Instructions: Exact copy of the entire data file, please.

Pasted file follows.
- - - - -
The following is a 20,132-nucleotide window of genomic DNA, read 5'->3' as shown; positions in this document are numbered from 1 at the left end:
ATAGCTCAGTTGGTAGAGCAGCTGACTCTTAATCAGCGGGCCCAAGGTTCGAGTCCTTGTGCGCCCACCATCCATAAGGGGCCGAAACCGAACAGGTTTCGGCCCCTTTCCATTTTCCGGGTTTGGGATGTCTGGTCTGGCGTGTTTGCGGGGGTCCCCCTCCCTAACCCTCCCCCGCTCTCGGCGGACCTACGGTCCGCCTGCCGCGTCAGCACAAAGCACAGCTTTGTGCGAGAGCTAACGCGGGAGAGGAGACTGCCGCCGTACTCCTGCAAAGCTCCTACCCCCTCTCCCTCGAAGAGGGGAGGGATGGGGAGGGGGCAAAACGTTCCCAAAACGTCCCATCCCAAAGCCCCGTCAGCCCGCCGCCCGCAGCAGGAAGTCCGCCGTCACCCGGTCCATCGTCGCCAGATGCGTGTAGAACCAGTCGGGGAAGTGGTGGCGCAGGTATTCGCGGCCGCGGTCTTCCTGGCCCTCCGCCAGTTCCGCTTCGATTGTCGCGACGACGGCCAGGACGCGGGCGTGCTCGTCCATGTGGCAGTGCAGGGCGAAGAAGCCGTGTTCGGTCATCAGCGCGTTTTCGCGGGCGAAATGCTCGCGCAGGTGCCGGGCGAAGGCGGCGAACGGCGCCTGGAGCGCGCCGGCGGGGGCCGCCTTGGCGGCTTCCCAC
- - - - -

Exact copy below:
The following is a 20,132-nucleotide window of genomic DNA, read 5'->3' as shown; positions in this document are numbered from 1 at the left end:
ATAGCTCAGTTGGTAGAGCAGCTGACTCTTAATCAGCGGGCCCAAGGTTCGAGTCCTTGTGCGCCCACCATCCATAAGGGGCCGAAACCGAACAGGTTTCGGCCCCTTTCCATTTTCCGGGTTTGGGATGTCTGGTCTGGCGTGTTTGCGGGGGTCCCCCTCCCTAACCCTCCCCCGCTCTCGGCGGACCTACGGTCCGCCTGCCGCGTCAGCACAAAGCACAGCTTTGTGCGAGAGCTAACGCGGGAGAGGAGACTGCCGCCGTACTCCTGCAAAGCTCCTACCCCCTCTCCCTCGAAGAGGGGAGGGATGGGGAGGGGGCAAAACGTTCCCAAAACGTCCCATCCCAAAGCCCCGTCAGCCCGCCGCCCGCAGCAGGAAGTCCGCCGTCACCCGGTCCATCGTCGCCAGATGCGTGTAGAACCAGTCGGGGAAGTGGTGGCGCAGGTATTCGCGGCCGCGGTCTTCCTGGCCCTCCGCCAGTTCCGCTTCGATTGTCGCGACGACGGCCAGGACGCGGGCGTGCTCGTCCATGTGGCAGTGCAGGGCGAAGAAGCCGTGTTCGGTCATCAGCGCGTTTTCGCGGGCGAAATGCTCGCGCAGGTGCCGGGCGAAGGCGGCGAACGGCGCCTGGAGCGCGCCGGCGGGGGCCGCCTTGGCGGCTTCCCAC